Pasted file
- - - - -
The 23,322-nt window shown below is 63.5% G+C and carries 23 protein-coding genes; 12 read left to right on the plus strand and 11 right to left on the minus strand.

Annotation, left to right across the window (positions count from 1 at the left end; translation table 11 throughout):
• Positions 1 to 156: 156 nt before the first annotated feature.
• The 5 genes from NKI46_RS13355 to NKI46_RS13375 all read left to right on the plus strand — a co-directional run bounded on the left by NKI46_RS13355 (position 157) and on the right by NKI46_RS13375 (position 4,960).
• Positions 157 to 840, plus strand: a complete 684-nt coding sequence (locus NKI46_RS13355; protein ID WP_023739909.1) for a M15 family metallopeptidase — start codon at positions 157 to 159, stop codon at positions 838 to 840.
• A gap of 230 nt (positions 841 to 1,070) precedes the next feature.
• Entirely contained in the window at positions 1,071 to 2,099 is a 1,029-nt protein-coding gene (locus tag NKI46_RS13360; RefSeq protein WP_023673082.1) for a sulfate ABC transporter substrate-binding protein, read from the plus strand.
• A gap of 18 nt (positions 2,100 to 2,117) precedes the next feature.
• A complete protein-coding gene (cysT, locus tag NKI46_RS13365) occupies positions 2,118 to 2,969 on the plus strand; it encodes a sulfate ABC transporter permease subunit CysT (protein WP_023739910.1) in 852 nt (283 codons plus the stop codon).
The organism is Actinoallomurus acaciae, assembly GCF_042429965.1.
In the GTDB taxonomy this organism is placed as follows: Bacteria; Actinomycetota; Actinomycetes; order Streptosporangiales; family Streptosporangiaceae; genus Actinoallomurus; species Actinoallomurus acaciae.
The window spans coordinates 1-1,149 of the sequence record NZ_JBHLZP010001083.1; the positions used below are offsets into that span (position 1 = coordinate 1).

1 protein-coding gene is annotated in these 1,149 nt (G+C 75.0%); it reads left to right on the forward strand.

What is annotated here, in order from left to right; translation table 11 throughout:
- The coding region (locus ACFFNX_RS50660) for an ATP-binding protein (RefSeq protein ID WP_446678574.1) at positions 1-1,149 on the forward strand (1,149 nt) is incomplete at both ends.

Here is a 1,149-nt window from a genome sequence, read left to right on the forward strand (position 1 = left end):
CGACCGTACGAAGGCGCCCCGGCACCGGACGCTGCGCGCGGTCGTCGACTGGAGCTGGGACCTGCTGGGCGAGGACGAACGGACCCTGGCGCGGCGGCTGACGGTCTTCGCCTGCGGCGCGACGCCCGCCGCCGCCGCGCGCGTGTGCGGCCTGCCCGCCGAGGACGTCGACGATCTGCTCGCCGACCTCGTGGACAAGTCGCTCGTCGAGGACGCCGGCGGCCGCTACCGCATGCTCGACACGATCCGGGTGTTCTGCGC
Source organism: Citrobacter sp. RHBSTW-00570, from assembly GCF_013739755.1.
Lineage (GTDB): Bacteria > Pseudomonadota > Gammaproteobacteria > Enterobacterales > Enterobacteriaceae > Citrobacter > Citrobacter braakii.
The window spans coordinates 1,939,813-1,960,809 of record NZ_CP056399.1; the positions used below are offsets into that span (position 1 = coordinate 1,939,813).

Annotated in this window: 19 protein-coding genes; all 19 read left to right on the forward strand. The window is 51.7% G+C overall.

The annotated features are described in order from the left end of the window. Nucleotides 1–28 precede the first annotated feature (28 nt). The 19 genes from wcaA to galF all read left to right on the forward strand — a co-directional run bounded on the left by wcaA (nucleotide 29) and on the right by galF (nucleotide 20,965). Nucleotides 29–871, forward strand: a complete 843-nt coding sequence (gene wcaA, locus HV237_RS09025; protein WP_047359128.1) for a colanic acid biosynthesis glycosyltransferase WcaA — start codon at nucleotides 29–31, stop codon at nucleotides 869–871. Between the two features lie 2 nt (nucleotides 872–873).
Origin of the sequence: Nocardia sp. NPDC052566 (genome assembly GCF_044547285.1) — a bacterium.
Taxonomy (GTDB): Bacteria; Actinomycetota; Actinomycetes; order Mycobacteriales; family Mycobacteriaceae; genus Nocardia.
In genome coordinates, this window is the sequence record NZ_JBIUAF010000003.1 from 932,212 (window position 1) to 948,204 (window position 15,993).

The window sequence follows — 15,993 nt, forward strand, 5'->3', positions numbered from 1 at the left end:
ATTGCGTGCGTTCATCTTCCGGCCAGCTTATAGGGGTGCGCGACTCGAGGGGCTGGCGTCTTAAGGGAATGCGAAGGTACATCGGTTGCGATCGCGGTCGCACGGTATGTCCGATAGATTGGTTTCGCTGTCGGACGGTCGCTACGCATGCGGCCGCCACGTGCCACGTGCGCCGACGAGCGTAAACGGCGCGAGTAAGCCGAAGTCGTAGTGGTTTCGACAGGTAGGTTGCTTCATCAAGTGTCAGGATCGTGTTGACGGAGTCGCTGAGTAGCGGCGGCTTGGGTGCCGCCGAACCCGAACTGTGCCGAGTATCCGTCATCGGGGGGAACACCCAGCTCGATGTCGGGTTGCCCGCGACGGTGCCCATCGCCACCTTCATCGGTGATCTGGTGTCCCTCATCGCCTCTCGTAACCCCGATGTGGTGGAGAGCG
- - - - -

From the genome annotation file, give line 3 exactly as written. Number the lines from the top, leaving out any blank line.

• Positions 1 to 156: 156 nt before the first annotated feature.